CIS_KUBECONFIG "" File used to configure access to the Kubernetes cluster. See the Kubernetes documentation for more details.
CIS_CONTAINER_NAME "" Name of the container used in the Kubernetes resource you want to filter vulnerabilities for. For example, alpine.
CIS_RESOURCE_NAME "" Name of the Kubernetes resource you want to filter vulnerabilities for. For example, nginx.
CIS_RESOURCE_NAMESPACE "" Namespace of the Kubernetes resource you want to filter vulnerabilities for. For example, production.
CIS_RESOURCE_KIND "" Kind of the Kubernetes resource you want to filter vulnerabilities for. For example, deployment.

Override the cluster image scanning template

If you want to override the job definition (for example, to change properties like variables), you must declare and override a job after the template inclusion, and then specify any additional keys.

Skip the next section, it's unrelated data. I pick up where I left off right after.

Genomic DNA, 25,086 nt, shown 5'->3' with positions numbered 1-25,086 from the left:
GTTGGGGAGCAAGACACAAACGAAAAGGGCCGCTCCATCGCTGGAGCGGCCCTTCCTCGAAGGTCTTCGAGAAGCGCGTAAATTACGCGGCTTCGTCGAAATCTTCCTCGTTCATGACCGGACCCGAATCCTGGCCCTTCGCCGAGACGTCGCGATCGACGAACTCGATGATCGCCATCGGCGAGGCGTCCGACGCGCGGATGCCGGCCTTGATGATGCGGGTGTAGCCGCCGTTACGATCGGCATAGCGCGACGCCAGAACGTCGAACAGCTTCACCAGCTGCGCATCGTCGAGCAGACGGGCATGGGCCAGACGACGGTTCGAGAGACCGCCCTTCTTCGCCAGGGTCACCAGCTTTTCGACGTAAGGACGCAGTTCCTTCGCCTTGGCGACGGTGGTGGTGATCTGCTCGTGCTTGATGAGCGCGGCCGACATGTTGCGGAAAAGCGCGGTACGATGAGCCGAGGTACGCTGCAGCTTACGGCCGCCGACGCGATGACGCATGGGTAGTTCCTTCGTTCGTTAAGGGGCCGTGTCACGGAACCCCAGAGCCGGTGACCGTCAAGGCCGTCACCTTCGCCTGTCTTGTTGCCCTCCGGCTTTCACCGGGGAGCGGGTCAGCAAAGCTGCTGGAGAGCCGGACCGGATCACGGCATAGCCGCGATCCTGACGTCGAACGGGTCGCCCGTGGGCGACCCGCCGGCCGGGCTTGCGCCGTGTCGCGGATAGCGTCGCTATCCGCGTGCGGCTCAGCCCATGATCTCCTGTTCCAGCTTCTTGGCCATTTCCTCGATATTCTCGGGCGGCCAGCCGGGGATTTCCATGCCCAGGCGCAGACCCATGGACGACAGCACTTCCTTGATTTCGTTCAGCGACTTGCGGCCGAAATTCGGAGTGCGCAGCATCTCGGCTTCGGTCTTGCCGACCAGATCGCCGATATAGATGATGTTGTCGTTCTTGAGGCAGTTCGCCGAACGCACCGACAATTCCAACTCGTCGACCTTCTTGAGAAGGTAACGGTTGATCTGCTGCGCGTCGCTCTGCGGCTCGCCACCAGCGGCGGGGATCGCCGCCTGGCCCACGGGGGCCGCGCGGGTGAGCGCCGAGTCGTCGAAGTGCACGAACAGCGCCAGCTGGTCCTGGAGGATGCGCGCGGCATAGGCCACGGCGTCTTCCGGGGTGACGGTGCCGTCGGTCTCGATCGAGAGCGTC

This example sets CIS_RESOURCE_NAME to nginx:

  - template: Security/Cluster-Image-Scanning.gitlab-ci.yml


Connect with Kubernetes cluster associated to the project

If you want to connect to the Kubernetes cluster associated with the project and run Cluster Image Scanning jobs without configuring the CIS_KUBECONFIG variable, you must extend cluster_image_scanning and specify the environment you want to scan.

This example configures the cluster_image_scanning job to scan the Kubernetes cluster connected with the staging environment:

    name: staging
    action: prepare

Reports JSON format